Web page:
transitions. becoming.

There are balances and harmonies always shifting, always necessary to maintain…It is a matter of transitions, you see; the changing, the becoming must be cared for closely (Leslie Silko, Ceremony).

Several people important in my life are approaching a pending change of some sort in their lives. From graduation to relocation to job searches to new relationships, they all are experiencing what some might call growing pains–even if they don’t know it.

But their bodies know it, their souls know it, their cycles and rhythms know it. Because deep in their beings, in our beings, is the innate sensitivity to transition–the incessant perception of the fragile movement from here to there, now to then, this to that. 

This is not easy to notice, much less articulate, in our modern world. In fact, in many ways, our modern conveniences are designed to remove and/or shorten transitions.

Cars and flights shorten the transition of transportation, robbing us of the time to process the journey.

The butcher counter at the chain superstores removes the manual transition of farm to plate, blurring for the consumer the lines between cost and value.

Cell phones, texting, Twitter, Facebook, and even this blog compress the proximity of relationships, reducing the thoughtfulness and intention so necessary in live, human connection.

When I think back to my ancestors, or yours, or theirs, who sometimes survived and sometimes didn’t in a world without modern convenience, I am drawn to the honor they paid to transitions. Perhaps not necessarily because it was quaint and beautiful, but more so because 1) it was necessary and 2) they did not know another way.

Coming of age rites marking the change from youth to maturity.

Long, arduous nomadic journeys which had been prepared for months by an entire community, from elder to baby.

Story-telling around the fire as a way to re-live the transitions of the past.

Entire villages stopping to gather around for the birth of a child, the welcoming from there to here.

These people recognized the futility of rushing to the “next thing” and never even conceived the idea of multi-tasking or express orders. These people were there before they were here, and in the movement from those two binaries, they embraced the in-between, the change, the transition.

They processed.

And so must we. Even though we live in a world that wishes to erase the line that connects the dots, our bodies, our minds, our cycles and rhythms know this is a silly practice at best, a destructive one at worst.

Is there something in your life changing? About to change? Are you in a transition?

Perhaps you don’t even know it–yet. So let’s approach it from a different way. Are you restless? Inexplicably grumpy or short-tempered? Is the energy you’re vibing unsettling? Can you not sit still? Or perhaps you’re lethargic?

Any of these might be signs that you are not tending to, or are rushing, the sacred transition–whatever that may be in your life.

Today, I thought about this and talked about this with my seniors, who are one of the people I mentioned earlier approaching a transition. One particular class has been antsy, dramatic, off, and distracted lately. And of course they are. Deep within them, yet unknown to them, they are processing an enormous transition. Some of them will be the first to graduate high school in their family, the first to go to college. Some of them will leave the families they have loved, and some of them will stay with the families who have driven them crazy. Some of them will separate from the truest friends of their lives, or the most dependable adults they know, or the safest environment in which they can be themselves. And so, in a society where transitions are not addressed and honored, they act out, without even realizing it.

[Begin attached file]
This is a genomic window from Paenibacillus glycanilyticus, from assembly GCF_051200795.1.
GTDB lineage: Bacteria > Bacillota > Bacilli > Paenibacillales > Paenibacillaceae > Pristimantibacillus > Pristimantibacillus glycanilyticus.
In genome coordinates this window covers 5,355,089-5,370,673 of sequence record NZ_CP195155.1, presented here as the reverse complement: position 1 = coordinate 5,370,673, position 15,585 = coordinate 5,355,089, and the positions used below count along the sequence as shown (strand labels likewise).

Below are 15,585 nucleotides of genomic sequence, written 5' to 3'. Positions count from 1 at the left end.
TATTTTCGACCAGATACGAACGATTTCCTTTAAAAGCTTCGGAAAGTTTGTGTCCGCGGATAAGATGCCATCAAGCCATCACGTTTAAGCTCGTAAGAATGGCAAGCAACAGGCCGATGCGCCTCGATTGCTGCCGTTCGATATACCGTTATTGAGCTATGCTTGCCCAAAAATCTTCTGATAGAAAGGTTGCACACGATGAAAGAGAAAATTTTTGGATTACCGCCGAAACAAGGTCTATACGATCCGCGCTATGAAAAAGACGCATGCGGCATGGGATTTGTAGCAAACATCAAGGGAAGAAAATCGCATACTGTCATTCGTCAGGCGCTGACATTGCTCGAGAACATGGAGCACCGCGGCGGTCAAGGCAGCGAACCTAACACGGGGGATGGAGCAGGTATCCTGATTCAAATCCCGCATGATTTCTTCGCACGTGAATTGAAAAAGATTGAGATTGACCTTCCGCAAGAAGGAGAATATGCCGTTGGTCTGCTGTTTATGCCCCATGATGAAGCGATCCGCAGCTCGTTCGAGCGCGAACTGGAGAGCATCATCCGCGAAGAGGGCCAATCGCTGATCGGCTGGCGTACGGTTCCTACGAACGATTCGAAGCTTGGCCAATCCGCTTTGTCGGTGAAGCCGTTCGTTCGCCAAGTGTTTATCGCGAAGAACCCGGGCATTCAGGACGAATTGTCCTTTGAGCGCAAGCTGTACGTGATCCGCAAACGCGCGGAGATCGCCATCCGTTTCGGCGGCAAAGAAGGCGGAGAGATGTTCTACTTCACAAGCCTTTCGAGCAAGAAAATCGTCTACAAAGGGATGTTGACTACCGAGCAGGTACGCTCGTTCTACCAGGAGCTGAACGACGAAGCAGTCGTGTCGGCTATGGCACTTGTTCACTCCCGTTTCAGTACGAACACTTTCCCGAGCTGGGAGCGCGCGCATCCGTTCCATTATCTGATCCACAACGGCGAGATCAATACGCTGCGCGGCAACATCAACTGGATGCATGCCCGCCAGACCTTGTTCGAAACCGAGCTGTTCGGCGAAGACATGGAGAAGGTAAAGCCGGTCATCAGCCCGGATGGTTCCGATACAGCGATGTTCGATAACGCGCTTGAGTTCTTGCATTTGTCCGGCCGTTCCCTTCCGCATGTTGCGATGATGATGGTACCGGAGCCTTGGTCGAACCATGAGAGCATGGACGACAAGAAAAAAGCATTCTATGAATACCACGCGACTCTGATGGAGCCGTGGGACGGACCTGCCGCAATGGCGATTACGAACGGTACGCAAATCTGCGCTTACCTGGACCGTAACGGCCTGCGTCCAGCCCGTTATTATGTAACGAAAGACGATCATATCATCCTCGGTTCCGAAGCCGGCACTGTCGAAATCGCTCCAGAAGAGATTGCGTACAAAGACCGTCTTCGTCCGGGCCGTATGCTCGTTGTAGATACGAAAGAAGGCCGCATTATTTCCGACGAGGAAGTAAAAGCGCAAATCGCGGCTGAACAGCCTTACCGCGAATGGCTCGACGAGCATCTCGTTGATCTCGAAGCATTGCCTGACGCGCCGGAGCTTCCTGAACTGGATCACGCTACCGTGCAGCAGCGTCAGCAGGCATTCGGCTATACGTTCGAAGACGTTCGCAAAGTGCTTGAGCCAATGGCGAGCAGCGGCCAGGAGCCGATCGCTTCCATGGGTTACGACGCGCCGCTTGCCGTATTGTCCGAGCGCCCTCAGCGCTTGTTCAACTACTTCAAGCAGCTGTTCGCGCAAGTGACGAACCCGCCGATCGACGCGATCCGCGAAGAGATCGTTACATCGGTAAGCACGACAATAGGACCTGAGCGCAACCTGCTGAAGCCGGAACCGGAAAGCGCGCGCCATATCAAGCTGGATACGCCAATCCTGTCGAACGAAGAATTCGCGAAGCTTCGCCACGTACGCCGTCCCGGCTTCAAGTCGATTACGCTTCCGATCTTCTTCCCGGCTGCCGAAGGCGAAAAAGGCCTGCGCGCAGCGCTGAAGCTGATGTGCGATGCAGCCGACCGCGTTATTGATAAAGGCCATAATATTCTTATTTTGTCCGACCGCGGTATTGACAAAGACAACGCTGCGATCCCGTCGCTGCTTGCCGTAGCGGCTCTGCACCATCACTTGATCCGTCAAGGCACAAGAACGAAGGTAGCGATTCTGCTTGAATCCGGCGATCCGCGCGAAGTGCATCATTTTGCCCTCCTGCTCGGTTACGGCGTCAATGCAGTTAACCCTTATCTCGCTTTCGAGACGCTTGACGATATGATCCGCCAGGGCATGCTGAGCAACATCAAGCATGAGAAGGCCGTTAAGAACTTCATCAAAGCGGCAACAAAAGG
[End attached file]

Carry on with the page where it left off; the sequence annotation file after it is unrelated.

Their bodies see it. Their minds acknowledge it. Their cycles and rhythms feel it.

There are balances and harmonies always shifting, always necessary to maintain…It is a matter of transitions, you see; the changing, the becoming must be cared for closely (Leslie Silko, Ceremony).

Let us become a people who see transitions, who honor them in each other–but also in ourselves. Let us give ourselves grace as we move from the here to there, the now to then, the this to that.

Let us care closely for our becomings.

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7 Comments (+add yours?)

  1. HarrietInBloom
    Feb 25, 2014 @ 20:24:14

    This is beautifully written. You’re right, we’ve stopped honoring transitions and instead we ignore or even resist them, expecting ourselves and others to adapt to new situations or circumstances seamlessly with little to no support. When we struggle with transition, we beat ourselves up about it, forgetting that others have struggled too. Instead we need to embrace the struggle, learn from it, grow from it, and remember it fondly.

    Like

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  2. edpeters06
    Feb 25, 2014 @ 22:47:37

    I love this on so many levels, Mary. Beautifully written. This would also make for a beautiful speech at the end of the year.

    Like

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